egregious was our Word of the Day on 11/10/2014. Hear the podcast!
Examples of egregious in a sentence
… the public perception is that too many corporate executives have committed egregious breaches of trust by cooking the books, shading the truth, and enriching themselves with huge stock-option profits while shareholders suffered breathtaking losses. —John A. Byrne et al., Business Week, 6 May 2002
History cannot be rewritten, but some of its more egregious errors can be corrected—at least in part, at least symbolically. … Or so assume a growing number of human-rights advocates. —Ellis Cose, Newsweek, 27 Aug. 2001
an egregious example of political bias
the student's theme was marred by a number of egregious errors in spelling
Recent Examples of egregious from the web
Even doctors with egregious violations are allowed to redeem themselves through education and treatment centers, which have quietly proliferated over the past two decades.
There is no reason to believe the media can prevent Trump from perpetrating egregious civil-liberties abrogations simply by treating them as beyond the scope of legitimate debate.
Hard on the heels of a North Carolina prosecutor's decision not to charge another police officer in the shooting of another civilian, this one seems especially egregious.
Paul Shechtman, a lawyer for Mr. Liang, argued in court that there had never been a manslaughter case in New York in which the allegations were less egregious and the conduct less blameworthy.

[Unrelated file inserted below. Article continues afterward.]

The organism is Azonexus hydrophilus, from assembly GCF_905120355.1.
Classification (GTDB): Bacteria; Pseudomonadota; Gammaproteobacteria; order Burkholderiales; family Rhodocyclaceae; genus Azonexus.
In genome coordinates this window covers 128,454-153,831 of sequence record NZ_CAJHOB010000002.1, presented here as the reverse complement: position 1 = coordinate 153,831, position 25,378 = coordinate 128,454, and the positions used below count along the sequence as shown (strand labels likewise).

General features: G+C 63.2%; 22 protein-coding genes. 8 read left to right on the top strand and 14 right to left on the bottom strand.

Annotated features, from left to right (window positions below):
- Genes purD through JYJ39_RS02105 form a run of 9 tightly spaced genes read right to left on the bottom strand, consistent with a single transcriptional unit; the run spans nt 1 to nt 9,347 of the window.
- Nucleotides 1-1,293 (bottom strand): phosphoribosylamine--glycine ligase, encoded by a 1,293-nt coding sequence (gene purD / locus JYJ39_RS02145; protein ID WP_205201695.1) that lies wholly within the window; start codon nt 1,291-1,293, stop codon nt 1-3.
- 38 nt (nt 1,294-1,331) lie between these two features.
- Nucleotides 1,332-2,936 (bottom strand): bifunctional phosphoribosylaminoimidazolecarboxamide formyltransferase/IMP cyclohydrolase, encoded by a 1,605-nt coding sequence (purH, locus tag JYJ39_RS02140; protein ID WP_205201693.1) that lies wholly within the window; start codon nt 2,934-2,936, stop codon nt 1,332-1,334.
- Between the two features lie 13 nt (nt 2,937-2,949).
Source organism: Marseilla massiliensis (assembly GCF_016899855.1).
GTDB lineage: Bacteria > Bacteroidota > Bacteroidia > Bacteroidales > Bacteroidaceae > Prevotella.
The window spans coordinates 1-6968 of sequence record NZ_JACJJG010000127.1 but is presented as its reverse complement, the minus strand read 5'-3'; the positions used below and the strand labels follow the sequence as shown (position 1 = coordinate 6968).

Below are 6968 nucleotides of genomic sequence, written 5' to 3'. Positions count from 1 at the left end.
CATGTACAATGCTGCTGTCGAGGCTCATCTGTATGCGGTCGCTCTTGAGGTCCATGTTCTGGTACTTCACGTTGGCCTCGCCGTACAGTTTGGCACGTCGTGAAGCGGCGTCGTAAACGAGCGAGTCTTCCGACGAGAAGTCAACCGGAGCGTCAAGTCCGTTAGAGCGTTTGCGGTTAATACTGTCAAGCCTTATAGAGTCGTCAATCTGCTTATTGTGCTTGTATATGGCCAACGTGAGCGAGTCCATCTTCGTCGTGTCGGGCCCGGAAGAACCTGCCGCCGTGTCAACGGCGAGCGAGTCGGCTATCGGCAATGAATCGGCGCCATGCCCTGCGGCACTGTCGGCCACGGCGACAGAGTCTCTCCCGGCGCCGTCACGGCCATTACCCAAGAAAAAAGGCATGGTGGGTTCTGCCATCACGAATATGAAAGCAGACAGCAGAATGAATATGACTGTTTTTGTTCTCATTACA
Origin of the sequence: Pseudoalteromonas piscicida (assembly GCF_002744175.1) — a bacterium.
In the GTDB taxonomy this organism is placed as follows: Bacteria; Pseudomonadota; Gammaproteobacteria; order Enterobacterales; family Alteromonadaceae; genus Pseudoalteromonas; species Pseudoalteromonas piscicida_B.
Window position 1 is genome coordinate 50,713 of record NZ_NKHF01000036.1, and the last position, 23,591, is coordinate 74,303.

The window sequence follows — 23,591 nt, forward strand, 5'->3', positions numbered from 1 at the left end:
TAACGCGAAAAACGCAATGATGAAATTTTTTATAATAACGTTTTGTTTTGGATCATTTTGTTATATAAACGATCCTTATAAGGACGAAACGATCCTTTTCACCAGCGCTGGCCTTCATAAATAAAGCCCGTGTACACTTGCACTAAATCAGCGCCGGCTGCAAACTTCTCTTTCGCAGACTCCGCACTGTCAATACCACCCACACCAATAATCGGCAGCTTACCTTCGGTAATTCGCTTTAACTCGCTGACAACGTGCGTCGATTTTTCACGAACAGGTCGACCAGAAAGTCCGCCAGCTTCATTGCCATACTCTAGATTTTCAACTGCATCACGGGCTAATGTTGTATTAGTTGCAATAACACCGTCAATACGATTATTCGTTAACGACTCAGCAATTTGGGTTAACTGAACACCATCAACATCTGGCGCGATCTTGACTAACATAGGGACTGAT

The rules were simple: Each game went to 21 points, and only the most egregious fouls were called.
Three years after Miller left the MLBPA, so began the most egregious case of collusion in sports.
Our food correspondent's list of the more egregious gastronomical happenings of the year.
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Did You Know?
Egregious derives from the Latin word egregius, meaning "distinguished" or "eminent." In its earliest English uses, egregious was a compliment to someone who had a remarkably good quality that placed him or her eminently above others. That's how English philosopher and theorist Thomas Hobbes used it in flattering a colleague when he remarked, "I am not so egregious a mathematician as you are." Since Hobbes' day, however, the meaning of the word has become noticeably less complimentary, possibly as a result of ironic use of its original sense.
Origin and Etymology of egregious
Latin egregius, from e- + greg-, grex herd — more at gregarious
First Known Use: circa 1534
EGREGIOUS Defined for English Language Learners
Definition of egregious for English Language Learners
: very bad and easily noticed
Legal Definition of egregious
: extremely and conspicuously bad
Seen and Heard
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